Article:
That Evil That is the Word “That”

By Daniel Willers

When I first started writing, I started by reading. I picked up tons of books about craft, editing, planning, plotting, you name it. One of the many things I learned is to avoid using a particular word over and over. Some words are immune (he, she, it, and said when there are people talking can be unavoidable). I thought I had proofread these all out, verbs used multiple times in the same paragraph, adjectives or names put in the same sentence, and adverbs were culled or rewritten.

I was floored when one of my critique partners pointed out that I used the word “that” a lot. I mean a whole lot. It didn’t need to be there. It added nothing to the sentence. It was useless. When it was pointed out, I started looking for other filler words. When someone is giving a speech, we can hear when they are using words like uh, um, like, and, but, and so forth. If they do it a lot, you get distracted from what they are saying by how they are saying it. Their speech loses its punch. Filler words do the same thing in your writing.

Here’s an example:

Muriel crept down the hallway. She knew that there were guards somewhere in the building. She felt her heart pounding as she moved slowly down the hall so that she would be absolutely silent. Checking door handles as she went, she found only one that was locked. This had to be it. Behind this door was her quarry.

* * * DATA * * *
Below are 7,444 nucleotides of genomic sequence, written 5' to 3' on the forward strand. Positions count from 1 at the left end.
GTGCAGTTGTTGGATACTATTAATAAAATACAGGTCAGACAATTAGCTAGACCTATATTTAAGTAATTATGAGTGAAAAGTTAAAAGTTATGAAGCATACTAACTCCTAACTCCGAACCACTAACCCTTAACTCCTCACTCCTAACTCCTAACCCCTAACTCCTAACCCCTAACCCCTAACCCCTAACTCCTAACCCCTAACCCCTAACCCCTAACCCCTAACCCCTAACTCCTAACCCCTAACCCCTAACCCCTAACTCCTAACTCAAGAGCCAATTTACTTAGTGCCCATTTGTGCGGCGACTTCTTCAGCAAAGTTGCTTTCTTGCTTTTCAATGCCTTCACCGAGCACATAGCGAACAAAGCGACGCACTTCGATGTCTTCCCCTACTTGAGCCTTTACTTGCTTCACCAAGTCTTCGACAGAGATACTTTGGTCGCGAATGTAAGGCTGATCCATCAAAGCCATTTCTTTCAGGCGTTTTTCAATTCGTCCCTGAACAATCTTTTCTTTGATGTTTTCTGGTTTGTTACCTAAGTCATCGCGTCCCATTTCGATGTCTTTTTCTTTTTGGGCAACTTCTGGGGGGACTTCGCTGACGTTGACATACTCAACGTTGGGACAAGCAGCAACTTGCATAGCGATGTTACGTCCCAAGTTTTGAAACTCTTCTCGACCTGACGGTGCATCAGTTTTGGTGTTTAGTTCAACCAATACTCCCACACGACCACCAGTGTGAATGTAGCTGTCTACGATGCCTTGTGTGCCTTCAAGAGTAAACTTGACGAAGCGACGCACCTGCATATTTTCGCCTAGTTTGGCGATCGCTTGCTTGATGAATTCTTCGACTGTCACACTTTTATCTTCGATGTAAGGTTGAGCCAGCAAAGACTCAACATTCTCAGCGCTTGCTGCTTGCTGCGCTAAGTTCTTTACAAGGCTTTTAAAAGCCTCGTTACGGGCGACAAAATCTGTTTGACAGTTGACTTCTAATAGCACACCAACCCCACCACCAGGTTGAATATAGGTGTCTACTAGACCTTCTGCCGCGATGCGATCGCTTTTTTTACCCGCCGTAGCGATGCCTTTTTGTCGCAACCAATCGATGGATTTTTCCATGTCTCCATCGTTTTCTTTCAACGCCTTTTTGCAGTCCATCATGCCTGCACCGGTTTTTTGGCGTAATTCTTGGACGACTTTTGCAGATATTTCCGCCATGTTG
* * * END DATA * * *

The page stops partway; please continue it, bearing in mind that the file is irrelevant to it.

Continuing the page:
Not terrible (I hope). But look at how much more punch it has when I get rid of some of the words that don’t need to be there.

Muriel crept from door to door. Guards were in the building, somewhere. Her heart pounded as she crept down the hallway, checking every handle as she went. Only one was locked. Her quarry had to be behind this door.

By deleting and combining, the writing is more immediate and puts the reader more into the role of the protagonist.

Look for those filler words. Instead of having them feel their heart pounding, have it pound! Instead of hearing the guards running down the hall, describe the thump of their boots, the shouting, whatever. Don’t say characters know stuff, show that they know it. Keep your reader in the moment. Your writing will be all the stronger for it.

Beth Burgmeyer

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